Ghana’s Constitution Does Not Permit Child Marriage

Mr Kwasi Oppong Ababio, Municipal Chief Executive (MCE) for Sunyani, on Thursday stressed that the Constitution of Ghana did not permit child marriage.

He said research had shown that such marriages were done under duress, emphasising they were implemented without the consent or free will of either the two parties or one of them.

The MCE, therefore, urged stakeholders responsible for ensuring the end of the canker, to act now to save the nation from that practice.

Mr Ababio was addressing about 40 participants, drawn from Sunyani Municipal and Sunyani West District Assemblies at the opening of a two-day workshop organized by the Sunyani Municipal Directorate of the National Commission for Civic Education (NCCE) in Sunyani, on the theme “Stop Child Early/Forced Marriages Now.”

The participants were drawn from the traditional council, the Domestic Violence and Victim Support Unit (DOVVSU) of the Ghana Police Service, the Department of Social Welfare and the Department of Community Development.

Others were Assembly members, Commission on Human Rights and Administrative Justice (CHRAJ), Office of the Chief Imam, the Department of Children, the Ghana Education Service (GES) and the Media.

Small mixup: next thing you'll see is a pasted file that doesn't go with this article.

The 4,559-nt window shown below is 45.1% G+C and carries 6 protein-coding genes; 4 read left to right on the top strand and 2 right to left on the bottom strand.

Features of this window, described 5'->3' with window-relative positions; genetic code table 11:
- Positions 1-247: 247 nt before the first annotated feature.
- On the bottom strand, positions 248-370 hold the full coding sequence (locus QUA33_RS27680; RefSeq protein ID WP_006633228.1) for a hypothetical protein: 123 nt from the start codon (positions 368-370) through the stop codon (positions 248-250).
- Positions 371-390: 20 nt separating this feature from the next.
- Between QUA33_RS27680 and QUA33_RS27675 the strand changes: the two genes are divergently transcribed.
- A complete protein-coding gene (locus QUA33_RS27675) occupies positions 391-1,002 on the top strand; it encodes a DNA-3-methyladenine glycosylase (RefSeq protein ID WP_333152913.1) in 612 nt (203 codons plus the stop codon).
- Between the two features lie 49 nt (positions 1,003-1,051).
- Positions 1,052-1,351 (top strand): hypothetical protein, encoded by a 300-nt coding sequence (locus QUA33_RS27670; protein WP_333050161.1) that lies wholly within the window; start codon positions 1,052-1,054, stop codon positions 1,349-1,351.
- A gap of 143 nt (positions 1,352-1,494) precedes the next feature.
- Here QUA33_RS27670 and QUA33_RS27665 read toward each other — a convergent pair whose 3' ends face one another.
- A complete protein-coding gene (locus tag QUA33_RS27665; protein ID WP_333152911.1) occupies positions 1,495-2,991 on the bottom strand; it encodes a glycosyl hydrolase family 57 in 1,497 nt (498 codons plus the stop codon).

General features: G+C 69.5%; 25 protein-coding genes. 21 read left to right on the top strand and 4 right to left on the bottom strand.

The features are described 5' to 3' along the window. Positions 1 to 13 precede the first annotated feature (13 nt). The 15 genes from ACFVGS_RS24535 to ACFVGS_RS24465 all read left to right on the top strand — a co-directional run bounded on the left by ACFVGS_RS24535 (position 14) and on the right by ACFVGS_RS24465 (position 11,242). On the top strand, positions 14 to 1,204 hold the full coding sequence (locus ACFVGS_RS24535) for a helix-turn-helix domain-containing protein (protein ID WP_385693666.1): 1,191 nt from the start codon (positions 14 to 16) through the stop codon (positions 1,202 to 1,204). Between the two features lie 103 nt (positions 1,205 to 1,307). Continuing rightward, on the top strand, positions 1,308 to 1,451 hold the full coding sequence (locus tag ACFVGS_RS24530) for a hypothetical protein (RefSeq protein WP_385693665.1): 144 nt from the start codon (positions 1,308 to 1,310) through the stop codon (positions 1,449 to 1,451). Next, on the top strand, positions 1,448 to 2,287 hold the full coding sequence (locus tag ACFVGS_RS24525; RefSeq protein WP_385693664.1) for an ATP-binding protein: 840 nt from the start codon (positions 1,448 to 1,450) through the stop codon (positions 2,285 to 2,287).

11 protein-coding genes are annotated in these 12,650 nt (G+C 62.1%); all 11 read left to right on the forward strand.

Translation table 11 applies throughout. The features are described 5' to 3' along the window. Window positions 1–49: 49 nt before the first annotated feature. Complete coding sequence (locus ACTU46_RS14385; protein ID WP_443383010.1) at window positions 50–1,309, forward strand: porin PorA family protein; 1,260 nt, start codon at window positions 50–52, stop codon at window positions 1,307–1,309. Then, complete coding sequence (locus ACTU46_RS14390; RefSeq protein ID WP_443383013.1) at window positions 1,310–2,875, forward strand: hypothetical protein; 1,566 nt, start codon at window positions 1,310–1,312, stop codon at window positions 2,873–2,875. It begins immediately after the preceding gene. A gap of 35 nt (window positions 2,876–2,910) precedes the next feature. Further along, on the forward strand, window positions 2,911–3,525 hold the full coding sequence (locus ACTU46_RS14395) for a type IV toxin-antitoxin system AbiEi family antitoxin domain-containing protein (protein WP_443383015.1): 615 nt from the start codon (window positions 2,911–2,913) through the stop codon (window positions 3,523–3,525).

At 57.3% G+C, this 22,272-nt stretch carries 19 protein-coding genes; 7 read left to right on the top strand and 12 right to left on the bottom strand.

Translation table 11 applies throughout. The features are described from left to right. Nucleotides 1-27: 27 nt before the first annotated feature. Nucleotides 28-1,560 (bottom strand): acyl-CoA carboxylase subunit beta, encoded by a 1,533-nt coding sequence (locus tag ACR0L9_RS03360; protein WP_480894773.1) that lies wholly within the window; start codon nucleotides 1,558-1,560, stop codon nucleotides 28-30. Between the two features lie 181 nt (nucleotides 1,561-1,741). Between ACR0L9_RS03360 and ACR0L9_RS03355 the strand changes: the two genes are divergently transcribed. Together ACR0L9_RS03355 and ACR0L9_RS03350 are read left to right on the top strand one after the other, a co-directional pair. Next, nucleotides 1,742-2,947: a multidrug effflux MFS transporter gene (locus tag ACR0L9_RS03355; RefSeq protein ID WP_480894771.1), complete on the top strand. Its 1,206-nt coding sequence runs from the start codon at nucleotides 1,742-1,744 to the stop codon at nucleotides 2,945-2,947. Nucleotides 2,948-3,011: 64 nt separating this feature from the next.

Ababio said available statistics indicated that one out of three girls in developing areas of the world were married before reaching the age of 18, adding that an estimated one in nine girls were also married before age 15, in developing countries.

He added that a survey by the organization of Parliamentarians for Global Action, Ghana, also revealed that “Ghana is one of the countries with the highest child marriage prevalence rates globally”.

Ghana Demographic Health Survey in 2008 also revealed that 25 per cent of women married between the ages of 20 and 25, “were married or were in a union before attaining the age of 18”, the MCE emphasised.

Mr Ababio noted that the consequences of early and forced child marriages were enormous, and buttressed the point with UNICEF Report of 2009 0n the State of the World’s Children which stated that maternal deaths related to pregnancy and children were an important component of mortality for girls aged 15-19 worldwide, accounting for 70,000 deaths each year.

He said some of the root causes of forced and early child marriages included poverty, gender inequalities, traditions that were gender bias, religion and parental irresponsibility.

Mr Ababio, therefore, called for not only the promulgation of strict laws against the canker, but those responsible for ensuring that the laws worked performed their functions accordingly.

The MCE urged Civil Society Organizations (CSOs) and the Media also to contribute their quota to intensify their advocacy role to ensure the stoppage of the menace in society.

Mr Ababio expressed expectation that by the end of the two-day meeting, stakeholders would come up with better and improved strategies, to fight “this inhuman practice, and promote child rights and development in the country”.